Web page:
Nadal firmly in mix to win, says Frew McMillan (Three-times Wimbledon doubles champion, and former South Africa Davis Cup-winning captain)

Firstly, I think it is fair to say Rafael Nadal is one of the main contenders. There are many more contenders to win than on clay.
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Nadal has won it twice in 2008 and 2010, and been in three finals. There is a pedigree there on grass. Nadal has lost early on at Wimbledon in the past few years. I don't expect that to happen this time.
Preparation is vitally important for this year’s Wimbledon. He needs good weather at Queen’s Club, and a good week of practice in order to fine tune his grass court play.

Roger Federer and Rafael Nadal after Wimbledon final 2008.

Image credit: Getty Images

This would therefore prevent him losing early. The biggest problem he faces is the speed of the court, and the lower bounce on grass.
Opponents can overpower him on grass, but find it much more difficult to do on the slower clay. I think his game like Roger Federer’s has been refreshed after time out. His service and his backhand has come on leaps and bounds to a level of strength associated with his forehand.

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Consequently, together with Federer, Andy Murray, Milos Raonic and to a lesser extent Novak Djokovic, he remains one of the outstanding favourites for Wimbledon.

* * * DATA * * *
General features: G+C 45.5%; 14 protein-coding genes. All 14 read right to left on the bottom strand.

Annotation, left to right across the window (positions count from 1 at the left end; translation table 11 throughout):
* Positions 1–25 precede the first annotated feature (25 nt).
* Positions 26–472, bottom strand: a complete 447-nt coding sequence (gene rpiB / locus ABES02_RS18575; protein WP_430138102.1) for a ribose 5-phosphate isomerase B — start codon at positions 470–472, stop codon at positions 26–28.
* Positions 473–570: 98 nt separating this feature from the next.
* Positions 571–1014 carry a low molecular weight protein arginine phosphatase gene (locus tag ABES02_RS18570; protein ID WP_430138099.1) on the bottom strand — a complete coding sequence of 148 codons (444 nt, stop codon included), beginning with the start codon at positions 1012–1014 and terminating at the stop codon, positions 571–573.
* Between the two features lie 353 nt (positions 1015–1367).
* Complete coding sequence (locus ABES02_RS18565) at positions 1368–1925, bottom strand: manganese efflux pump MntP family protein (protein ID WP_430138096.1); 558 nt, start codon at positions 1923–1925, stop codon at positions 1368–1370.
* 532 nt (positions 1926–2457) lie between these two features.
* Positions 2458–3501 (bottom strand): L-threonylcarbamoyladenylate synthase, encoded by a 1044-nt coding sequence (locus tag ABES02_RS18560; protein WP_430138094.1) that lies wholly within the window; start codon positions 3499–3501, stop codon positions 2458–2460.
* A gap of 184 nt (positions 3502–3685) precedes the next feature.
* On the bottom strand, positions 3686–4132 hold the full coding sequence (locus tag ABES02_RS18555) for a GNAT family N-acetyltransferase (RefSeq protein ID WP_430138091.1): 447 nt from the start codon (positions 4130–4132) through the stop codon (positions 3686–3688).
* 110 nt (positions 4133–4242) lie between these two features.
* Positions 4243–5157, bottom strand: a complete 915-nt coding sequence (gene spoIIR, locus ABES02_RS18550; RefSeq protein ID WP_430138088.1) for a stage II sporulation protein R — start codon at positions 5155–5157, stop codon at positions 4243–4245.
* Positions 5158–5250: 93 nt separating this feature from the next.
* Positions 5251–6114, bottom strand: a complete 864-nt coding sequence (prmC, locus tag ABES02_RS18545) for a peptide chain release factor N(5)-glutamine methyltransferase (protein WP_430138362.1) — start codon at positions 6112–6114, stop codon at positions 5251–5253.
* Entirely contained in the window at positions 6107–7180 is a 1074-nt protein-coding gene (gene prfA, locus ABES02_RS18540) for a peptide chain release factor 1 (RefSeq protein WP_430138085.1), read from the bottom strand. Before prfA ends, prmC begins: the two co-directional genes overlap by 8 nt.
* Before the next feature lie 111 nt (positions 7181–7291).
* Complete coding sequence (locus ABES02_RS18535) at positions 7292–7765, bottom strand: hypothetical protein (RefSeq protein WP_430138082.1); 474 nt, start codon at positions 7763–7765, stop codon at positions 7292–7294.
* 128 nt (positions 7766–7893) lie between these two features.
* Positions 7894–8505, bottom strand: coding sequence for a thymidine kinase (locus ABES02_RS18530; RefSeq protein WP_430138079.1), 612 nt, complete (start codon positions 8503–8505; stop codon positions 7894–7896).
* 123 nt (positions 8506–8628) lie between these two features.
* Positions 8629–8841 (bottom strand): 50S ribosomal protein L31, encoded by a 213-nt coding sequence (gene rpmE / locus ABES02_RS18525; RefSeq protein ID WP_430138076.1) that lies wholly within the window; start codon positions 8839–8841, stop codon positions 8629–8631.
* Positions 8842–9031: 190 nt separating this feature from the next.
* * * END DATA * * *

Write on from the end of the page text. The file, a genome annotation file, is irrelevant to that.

Federer is slight favourite ahead of the other three, but not by much.

Federer favourite, but Nadal can challenge, says Chris Bradnam (Eurosport commentator and former professional)

I think Roger Federer and Andy Murray alongisde Milos Raonic are favourites for Wimbledon.
Nadal hasn’t been beyond the fourth round since 2011 even though the grass has changed. It is a lot lower bounce which Nadal has said is the worst surface for his knees.
But when he made his first final at Wimbelodn as a professional, he had played less than 10 matches on the surface so his ability and desire to adapt and change cannot be underestimated.
He comes into Wimbledon this year as fit as he has been for years. He volleys extremely well, and must have a chance of going all the way.

Andy Murray kisses the Wimbledon 2016 trophy after beating Milos Raonic in the final

Image credit: Reuters

I thought at the French Open, Rafael Nadal was the best he has ever been. The two biggest improvements were the serve and the backhand.
He hits the backhand so hard and flattens it out. There is the serve too. It has more pace.
He simply became unplayable on his favourite surface at the French Open.
I’d tip Federer to win Wimbledon. Murray did phenomenally well to make the semis in Paris, but there is still question marks over him to last two weeks and win Wimbledon.
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